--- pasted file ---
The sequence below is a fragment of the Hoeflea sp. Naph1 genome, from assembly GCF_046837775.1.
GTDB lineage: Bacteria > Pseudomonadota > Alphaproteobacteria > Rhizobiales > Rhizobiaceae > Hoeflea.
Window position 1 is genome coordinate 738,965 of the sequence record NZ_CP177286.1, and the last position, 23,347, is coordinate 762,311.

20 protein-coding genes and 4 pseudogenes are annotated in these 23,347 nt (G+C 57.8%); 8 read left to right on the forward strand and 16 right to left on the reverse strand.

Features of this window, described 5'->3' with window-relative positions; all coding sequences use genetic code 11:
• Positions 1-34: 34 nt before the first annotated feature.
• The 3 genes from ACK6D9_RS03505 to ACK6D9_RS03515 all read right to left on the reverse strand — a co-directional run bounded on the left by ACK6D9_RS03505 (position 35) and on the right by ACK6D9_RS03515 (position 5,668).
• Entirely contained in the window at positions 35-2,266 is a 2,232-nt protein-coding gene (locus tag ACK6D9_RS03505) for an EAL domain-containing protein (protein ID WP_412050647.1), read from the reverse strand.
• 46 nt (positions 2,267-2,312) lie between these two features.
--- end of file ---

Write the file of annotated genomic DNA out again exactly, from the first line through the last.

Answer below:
The sequence below is a fragment of the Hoeflea sp. Naph1 genome, from assembly GCF_046837775.1.
GTDB lineage: Bacteria > Pseudomonadota > Alphaproteobacteria > Rhizobiales > Rhizobiaceae > Hoeflea.
Window position 1 is genome coordinate 738,965 of the sequence record NZ_CP177286.1, and the last position, 23,347, is coordinate 762,311.

20 protein-coding genes and 4 pseudogenes are annotated in these 23,347 nt (G+C 57.8%); 8 read left to right on the forward strand and 16 right to left on the reverse strand.

Features of this window, described 5'->3' with window-relative positions; all coding sequences use genetic code 11:
• Positions 1-34: 34 nt before the first annotated feature.
• The 3 genes from ACK6D9_RS03505 to ACK6D9_RS03515 all read right to left on the reverse strand — a co-directional run bounded on the left by ACK6D9_RS03505 (position 35) and on the right by ACK6D9_RS03515 (position 5,668).
• Entirely contained in the window at positions 35-2,266 is a 2,232-nt protein-coding gene (locus tag ACK6D9_RS03505) for an EAL domain-containing protein (protein ID WP_412050647.1), read from the reverse strand.
• 46 nt (positions 2,267-2,312) lie between these two features.